Running for fitness is important for maintaining proper health and weight, but it isn’t always easy on your feet. If you are a runner and do not take proper precautions, you might be more prone to foot and ankle injuries. And when injuries occur, it prevents you from continuing with your cardio workout.
Let’s take a look at some important steps you can take to not only improve your health through exercise, but also to maintain healthy, pain-free, fit feet.
Always Stretch Before Running
Before beginning any exercise routine, it is essential to start with proper stretching. If warmed up properly, the strain on muscles, tendons and joints will be reduced. Stretching before you run or exercise will take only five to ten minutes and should be conducted in a stretch/hold/relax pattern without any bouncing or pulling. The most important area to stretch is the back of the leg and thigh muscles.
Some effective stretching exercises to try include the following:
- Wall push-up – Face a wall with feet flat on the floor and knees locked. Lean into the wall, keeping feet flat on the floor and hold for 10 seconds as the calf muscle stretches. Then relax.
- Hamstring stretch – With your foot and knee straight and locked on a chair or table, lower your head toward the knee until the muscles are tight. Hold your count for 10 seconds and then relax.
- Lower back stretch – In a standing position keep both legs straight with feet spread apart slightly. Bend over at the waist and attempt to touch the palms of your hands on the floor. Hold the stretch for 10 seconds and repeat.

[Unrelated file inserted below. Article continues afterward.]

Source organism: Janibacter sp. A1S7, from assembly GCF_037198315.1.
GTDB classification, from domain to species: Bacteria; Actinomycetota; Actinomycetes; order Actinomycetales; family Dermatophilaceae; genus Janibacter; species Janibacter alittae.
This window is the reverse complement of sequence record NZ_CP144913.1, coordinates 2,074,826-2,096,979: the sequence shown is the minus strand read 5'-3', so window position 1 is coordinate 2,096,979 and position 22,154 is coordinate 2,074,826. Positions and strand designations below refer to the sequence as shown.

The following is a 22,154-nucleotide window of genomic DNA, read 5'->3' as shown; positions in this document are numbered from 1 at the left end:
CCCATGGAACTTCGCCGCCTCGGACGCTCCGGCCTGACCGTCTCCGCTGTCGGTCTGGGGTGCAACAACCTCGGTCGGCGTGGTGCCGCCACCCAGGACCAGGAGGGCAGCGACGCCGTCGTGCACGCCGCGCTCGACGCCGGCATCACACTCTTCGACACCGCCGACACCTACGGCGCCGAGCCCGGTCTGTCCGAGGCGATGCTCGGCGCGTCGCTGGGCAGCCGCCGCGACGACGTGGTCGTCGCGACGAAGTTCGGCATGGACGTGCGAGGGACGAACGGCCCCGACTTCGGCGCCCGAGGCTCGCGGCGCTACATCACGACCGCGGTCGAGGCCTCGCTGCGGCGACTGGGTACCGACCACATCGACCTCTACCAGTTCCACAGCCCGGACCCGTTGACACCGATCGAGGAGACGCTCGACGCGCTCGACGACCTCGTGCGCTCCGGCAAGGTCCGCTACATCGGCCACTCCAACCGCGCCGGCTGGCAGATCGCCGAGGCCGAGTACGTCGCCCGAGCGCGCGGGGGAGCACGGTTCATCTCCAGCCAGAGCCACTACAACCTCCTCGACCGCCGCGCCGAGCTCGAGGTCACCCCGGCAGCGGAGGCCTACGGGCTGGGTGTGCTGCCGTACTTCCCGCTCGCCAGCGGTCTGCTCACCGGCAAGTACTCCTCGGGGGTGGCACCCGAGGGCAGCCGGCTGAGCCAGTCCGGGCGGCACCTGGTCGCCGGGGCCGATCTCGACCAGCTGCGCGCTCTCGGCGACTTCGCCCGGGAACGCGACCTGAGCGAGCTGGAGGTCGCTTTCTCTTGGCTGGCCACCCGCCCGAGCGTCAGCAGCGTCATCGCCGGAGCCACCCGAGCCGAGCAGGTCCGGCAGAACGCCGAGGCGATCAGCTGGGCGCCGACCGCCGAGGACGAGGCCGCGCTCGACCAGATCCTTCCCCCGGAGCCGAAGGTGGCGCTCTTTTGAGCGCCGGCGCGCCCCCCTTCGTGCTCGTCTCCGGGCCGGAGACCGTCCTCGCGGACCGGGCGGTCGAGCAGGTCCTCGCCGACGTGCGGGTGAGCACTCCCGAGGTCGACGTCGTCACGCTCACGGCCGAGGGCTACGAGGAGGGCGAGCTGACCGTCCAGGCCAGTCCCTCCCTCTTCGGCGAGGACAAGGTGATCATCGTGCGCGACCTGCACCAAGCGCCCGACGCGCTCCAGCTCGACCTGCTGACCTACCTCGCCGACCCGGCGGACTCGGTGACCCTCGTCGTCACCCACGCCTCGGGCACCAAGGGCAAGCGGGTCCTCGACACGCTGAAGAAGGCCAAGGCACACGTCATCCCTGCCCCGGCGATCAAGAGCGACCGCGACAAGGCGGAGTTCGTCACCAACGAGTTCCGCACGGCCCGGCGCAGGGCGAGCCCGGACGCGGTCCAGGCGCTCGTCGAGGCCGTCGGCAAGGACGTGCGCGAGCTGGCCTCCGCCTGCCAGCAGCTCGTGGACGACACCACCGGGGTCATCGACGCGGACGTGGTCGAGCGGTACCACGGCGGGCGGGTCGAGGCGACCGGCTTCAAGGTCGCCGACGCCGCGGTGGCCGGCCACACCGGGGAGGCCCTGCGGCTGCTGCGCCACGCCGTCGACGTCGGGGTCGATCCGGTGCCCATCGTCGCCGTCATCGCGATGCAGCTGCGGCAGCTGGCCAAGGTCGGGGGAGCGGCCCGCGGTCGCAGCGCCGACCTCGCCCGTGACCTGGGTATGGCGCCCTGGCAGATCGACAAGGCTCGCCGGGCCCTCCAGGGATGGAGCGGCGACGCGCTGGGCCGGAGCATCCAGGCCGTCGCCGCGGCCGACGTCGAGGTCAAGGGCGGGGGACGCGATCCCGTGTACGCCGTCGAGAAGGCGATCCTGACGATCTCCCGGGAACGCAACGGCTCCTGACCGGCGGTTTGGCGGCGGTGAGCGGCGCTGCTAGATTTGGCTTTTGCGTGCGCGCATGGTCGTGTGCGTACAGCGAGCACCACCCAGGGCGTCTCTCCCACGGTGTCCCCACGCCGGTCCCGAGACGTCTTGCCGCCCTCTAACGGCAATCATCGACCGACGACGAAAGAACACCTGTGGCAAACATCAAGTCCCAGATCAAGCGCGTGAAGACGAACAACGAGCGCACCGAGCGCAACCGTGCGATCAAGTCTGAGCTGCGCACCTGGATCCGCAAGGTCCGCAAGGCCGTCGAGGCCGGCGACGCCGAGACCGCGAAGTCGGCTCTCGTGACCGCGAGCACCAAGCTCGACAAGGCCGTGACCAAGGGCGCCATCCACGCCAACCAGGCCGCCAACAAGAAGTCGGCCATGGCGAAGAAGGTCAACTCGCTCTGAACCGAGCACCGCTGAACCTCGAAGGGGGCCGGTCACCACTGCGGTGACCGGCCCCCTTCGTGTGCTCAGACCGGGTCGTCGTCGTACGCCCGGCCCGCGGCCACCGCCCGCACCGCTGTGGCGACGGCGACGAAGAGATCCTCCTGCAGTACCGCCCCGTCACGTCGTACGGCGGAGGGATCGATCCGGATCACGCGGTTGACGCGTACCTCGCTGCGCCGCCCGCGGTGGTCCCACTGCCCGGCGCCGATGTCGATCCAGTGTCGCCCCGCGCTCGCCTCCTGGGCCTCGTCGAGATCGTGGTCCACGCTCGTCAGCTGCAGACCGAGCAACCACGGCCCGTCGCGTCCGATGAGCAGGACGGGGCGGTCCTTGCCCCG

Maintaining proper stretching before and after running, or with any other exercise, will give you a greater chance of avoiding any muscle strains or pains. It’s important to consult your podiatrist Dr. Robert J. Greene for any advice on proper stretching routines before exercising for the best results.
One of the most common running pains is known as runner’s knee, which is all around knee pain. One of the most common causes of runner’s knee is excessive rolling in and down of the foot. Arch supports prescribed by your podiatrist are the best way to alleviate the problem. Occasionally, rubber pads in the arch of the show may help as well.
Another common running pain is shin splints, which are painful and appear at the front and inside of the leg. Shin splints are caused by running on hard surfaces, over striding, muscle imbalance or overuse. Treatment includes changing your running technique or an insertion of an orthotic device in your shoe.
When to See Your Podiatrist
If you are a beginning jogger or runner, or if you are about to begin an exercise program, it is important to establish a relationship with your podiatrist. When you visit Dr. Greene, he will examine your feet and identify potential problems, discuss conditioning, prescribe an orthotic device that fits into a running shoe, if needed, and recommend the best style of footwear for your feet.
Frequent runners should also visit the podiatrist regularly to check for potential stress on the lower extremities. During a 10-mile run your feet make 15,000 strikes, at a force of three to four times the body’s weight.
It is important to stay on top of your feet and not cause pain or injury. Give your feet a break and contact us today at in , today for any problems or issues that may arise while running.